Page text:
DS is now much nicer to be around and the exchanges are much more pleasant.

Good luck, I know it's hard.

Spaghettio Tue 07-Jan-20 12:06:33

@citychick I see where you're coming from. I do listen to him and engage with him when he's chatting (even if it's something I know nothing about). He is charming and lovely and actively discusses things with me - if he wants to.

My problem comes when it's something he doesn't want to do (or can't be bothered). Usually some small chore or issue that he thinks is pointless, but makes a difference to me and the rest of the family.

I have been trying extra hard to listen and maintain a non-combative relationship. But sometimes I just need him to do stuff, and that's when the issues arise!

OP’s posts: |
WeBuiltCisCityOnSexistRoles Tue 07-Jan-20 12:24:56

Oh god the clapping "well done" is very much like something my own Sir StropALot would do - plus rolling his eyes into the back of his head hmm

"You didn't tell me" "I didn't hear you" "I didn't think you meant me" etc etc angry (To make it worse I have working memory issues, a few teens and can't always recall 100% saying it!) so with this is mind (and thinking how I would have dealt with it at work) I decided to put it in writing (bear with me...grin)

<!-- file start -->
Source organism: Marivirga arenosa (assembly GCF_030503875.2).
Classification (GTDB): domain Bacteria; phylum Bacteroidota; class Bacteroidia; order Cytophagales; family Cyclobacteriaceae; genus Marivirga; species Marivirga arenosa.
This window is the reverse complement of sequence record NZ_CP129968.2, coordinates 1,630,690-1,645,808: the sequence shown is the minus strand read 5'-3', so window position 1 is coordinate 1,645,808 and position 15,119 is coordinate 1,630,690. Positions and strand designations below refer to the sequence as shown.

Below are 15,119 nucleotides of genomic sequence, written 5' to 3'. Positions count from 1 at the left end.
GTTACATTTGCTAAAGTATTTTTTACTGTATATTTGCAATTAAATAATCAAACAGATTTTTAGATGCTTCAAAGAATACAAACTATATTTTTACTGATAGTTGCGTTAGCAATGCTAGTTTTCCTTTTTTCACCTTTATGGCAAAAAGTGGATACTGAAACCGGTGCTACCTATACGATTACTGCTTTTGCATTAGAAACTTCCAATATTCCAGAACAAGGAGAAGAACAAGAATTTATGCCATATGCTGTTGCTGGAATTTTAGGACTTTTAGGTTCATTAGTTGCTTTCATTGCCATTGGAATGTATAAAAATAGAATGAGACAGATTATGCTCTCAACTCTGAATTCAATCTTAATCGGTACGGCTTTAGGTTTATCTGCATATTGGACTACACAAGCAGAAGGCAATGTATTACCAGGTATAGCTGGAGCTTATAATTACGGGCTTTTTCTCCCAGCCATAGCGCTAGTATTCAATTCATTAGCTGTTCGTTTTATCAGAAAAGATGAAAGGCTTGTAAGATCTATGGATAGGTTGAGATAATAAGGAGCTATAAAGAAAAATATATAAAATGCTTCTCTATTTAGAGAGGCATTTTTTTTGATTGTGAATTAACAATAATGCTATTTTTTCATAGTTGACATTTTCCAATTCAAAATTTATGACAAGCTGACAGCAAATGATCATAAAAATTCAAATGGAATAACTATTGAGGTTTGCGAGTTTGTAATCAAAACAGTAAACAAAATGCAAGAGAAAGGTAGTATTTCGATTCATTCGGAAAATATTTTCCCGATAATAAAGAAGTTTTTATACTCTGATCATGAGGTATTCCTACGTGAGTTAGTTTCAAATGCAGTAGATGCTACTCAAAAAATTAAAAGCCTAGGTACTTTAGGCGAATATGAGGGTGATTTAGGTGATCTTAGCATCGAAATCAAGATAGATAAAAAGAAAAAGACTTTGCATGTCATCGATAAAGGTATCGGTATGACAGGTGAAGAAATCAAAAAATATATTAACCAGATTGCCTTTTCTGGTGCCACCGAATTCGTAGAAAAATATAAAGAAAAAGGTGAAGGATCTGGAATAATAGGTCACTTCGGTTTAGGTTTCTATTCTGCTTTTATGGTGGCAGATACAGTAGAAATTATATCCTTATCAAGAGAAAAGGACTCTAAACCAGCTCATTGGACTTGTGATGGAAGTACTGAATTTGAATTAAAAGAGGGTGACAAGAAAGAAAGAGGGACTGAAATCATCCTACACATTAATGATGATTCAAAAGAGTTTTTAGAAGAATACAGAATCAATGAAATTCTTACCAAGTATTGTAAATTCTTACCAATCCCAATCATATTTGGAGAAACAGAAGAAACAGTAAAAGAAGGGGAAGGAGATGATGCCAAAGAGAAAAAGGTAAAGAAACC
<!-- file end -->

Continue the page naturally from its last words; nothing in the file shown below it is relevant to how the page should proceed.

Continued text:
I created a family group on whatsapp and when I want something doing, if course I still tell them F2F but they're not always there at the same time so for things like "bring your plates down from your room", "be back by 4 on Friday" "no more food upstairs because you don't bring your plates down" wink I'll also put it on the group chat. I also use snapchat but it confuses me sometimes blush

It has been great because they can't deny seeing it, and I know I've said it, but also we often aren't all together now (young adults too) so it's been a fab way of sharing stuff not related to chores, if someone has news about an exam result or a boyfriend has done something silly, or there's a good photo to share, or to see if everyone can be in on a Friday night it works really well. They are also fond of sending gifs/memes and we actually laugh a lot as well as talk about plates in capital letters.